Hi All,

If the user is to input text - alphabetic or numeric, when is it advantageous to use getline rather than cin? It's obviously easier to code something like cin >> favoriteVacationSpot; than something like getline (cin, favoriteVacatioSpot); , so I don't see the advantage of using getline. If anyone can elaborate somewhat on the differences it would be greatly appreciated.

TIA

Enter text containing whitespace. (And do you want to leave whitespace, including a newline, in the input buffer?)

Oh, and always check return values.

Enter text containing whitespace...

Thanks! I could have sworn that I had written programs already that used cin with multi-alphabetic characters and whitespaces, but, after opening around 50 files or so to check, all of them had cin used in conjunction with char, or some numeric input. BIG guess here is that that's because string inputs hadn't been covered until getline was discussed! ;)

...(And do you want to leave whitespace, including a newline, in the input buffer?)...

...for which I understand the standard procedure is to flush memory with cin.ignore(80, '\n'); - correct?

...Oh, and always check return values.

Unless you're referring to the return statement at the end of a program (" return = 0; "), then I should hope that that process will be covered shortly.

Thanks again Dave! :)

...for which I understand the standard procedure is to flush memory with cin.ignore(80, '\n'); - correct?

Perhaps. I prefer the "read all input as a string and convert (if necessary)".

Unless you're referring to the return statement at the end of a program (" return = 0; "), then I should hope that that process will be covered shortly.

Both operator>> and getline return a value indicating whether the call was successful. Checking to see whether you actually obtained the input you requested is always a good thing before continuing on to use what you may (or may not) have really gotten.

Hi Dave,

First off, thanks for the timely reply posts - very much appreciated! As for your latter two points, now that you've brought them up, I can see how they would be - and will be - good practices to follow. I presume that these procedures will be covered in due time during the course of the class that I'm taking, but if not I'll hunt them down in order to learn them as extracurricular subject matter.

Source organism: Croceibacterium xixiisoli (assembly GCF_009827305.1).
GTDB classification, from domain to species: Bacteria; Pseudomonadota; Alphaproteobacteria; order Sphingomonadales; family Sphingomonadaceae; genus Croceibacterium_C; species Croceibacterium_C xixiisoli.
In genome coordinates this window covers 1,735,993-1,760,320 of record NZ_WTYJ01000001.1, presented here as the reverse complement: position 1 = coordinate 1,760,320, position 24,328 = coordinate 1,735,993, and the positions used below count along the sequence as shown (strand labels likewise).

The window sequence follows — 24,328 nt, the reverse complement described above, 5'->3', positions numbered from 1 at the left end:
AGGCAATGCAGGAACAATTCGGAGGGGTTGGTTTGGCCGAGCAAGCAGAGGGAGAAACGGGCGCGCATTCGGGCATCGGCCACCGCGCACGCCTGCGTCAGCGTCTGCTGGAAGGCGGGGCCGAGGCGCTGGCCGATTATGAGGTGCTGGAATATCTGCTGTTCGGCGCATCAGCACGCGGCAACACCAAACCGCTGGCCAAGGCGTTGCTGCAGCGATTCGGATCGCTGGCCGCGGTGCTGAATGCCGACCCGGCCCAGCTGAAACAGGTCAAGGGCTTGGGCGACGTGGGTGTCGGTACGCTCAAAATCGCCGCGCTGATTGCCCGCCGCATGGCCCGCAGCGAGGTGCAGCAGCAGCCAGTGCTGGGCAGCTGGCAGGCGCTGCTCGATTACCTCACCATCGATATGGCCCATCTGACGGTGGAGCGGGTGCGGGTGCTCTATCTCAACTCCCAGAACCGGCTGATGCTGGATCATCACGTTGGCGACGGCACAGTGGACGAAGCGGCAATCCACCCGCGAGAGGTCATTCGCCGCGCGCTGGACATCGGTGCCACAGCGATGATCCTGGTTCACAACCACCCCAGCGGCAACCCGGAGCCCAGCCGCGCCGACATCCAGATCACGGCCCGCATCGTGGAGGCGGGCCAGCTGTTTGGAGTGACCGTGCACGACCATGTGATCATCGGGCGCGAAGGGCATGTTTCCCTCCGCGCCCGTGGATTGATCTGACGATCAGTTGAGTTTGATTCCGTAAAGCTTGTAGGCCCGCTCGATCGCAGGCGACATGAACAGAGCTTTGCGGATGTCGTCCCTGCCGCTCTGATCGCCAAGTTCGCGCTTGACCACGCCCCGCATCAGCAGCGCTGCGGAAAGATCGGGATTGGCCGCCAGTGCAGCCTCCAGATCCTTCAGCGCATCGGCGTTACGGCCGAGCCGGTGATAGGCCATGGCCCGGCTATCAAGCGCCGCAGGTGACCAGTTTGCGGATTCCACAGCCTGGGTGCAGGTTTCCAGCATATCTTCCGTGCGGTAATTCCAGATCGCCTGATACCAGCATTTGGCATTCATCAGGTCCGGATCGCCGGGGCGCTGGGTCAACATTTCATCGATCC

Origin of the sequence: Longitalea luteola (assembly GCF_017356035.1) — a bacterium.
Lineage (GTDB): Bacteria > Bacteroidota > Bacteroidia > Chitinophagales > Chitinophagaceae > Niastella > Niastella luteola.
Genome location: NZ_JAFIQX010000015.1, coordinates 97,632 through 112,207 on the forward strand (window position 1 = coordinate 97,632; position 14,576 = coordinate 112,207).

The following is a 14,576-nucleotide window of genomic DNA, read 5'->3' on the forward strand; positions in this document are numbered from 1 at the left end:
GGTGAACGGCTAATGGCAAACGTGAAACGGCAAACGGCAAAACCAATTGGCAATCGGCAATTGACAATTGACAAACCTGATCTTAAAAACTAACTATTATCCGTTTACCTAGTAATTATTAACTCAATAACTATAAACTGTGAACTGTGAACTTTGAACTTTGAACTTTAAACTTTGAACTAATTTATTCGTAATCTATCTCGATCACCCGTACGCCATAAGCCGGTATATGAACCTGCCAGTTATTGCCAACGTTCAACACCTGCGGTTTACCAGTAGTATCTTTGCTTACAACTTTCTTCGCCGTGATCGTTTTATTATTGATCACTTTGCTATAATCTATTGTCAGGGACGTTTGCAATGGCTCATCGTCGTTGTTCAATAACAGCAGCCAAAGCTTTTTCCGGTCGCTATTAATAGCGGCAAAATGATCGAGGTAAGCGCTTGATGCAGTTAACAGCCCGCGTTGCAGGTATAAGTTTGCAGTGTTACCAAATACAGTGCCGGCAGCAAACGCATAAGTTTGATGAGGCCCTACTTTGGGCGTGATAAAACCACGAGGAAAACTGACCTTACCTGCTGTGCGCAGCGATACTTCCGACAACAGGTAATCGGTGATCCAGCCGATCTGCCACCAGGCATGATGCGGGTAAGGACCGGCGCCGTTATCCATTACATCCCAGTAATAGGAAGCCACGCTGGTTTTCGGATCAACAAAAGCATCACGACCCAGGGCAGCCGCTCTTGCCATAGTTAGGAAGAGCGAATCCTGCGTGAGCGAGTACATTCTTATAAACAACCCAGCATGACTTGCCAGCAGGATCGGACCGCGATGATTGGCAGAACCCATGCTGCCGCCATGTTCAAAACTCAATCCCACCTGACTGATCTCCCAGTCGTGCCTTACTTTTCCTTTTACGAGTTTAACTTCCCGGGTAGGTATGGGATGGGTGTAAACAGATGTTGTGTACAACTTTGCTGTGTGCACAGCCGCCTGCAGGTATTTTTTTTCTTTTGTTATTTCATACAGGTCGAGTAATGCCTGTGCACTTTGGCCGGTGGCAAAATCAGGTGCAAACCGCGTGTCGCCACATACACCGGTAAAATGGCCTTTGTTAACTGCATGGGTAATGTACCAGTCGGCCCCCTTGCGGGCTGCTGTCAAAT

As for your latter two points, now that you've brought them up, I can see how they would be - and will be - good practices to follow. I presume that these procedures will be covered in due time during the course of the class that I'm taking, but if not I'll hunt them down in order to learn them as extracurricular subject matter.

I hope so, but I doubt it. (That's what keeps forums such as these thriving!) ;)

I hesitate to enter this discussion, but I can't help myself given how long it took me to understand the difference between >> and getline() myself, and even now I'm not confident that I have it all correct.

I prefer the "read all input as a string and convert (if necessary)".

This is fine policy, but it begs the point as you can input put a string using either >> or getline() and therefore get tripped up by information remaining in the input buffer by by calling >> before calling getline() even if input is only as a string.

To me, the difference between >> and getline() is behaviour. >> will input information into any variable type for which >> has been defined, skipping leading whitespace and leaving terminating char (whether whitespace or char not valid for given type) in the input buffer, whereas getline() only works for string variables and no other variable type, doesn't skip leading whitespace, and terminates input when a specified char is found in the input buffer (default terminating char is newline char, but it can be any legal char) or, in the case of C style strings, when a specified number of char have been read, and removes the terminating char (assuming that is the terminating event) from the input buffer.

ignore() is a common way to clear the input buffer, and ignoring 80, or some other large number, char will usually work. But there is a more sophisticated way, and that is to ignore as many char as a stream can hold rather than an arbitrary large number. Given the clunky syntax, it's something like this:

std::cin.ignore(std::numeric_limits<std::streamsize>::max());

and it requires listing the limits header file with your project, I generally use an arbitrary large number, like 80, recognizing that at some point some user will input material that will cause my program to fail. But, since I only write programs for my edification, and not for public use, that's okay.

Perhaps. I prefer the "read all input as a string and convert (if necessary)".

This is fine policy, but it begs the point as you can input put a string using either >> or getline() and therefore get tripped up by information remaining in the input buffer by by calling >> before calling getline() even if input is only as a string.

Perhaps I should have said, "read a whole line as a string ..."

So it's always getline . Then there are no leftovers to concern yourself with.

whereas getline() only works for string variables and no other variable type

If the data is numeric, I would imagine that much of the same thing that happens when using operator>> was simply skipped by taking the string as-is, so adding such stuff in explicitly later doesn't bother me. Doing so may also make it easier to handle any input errors.

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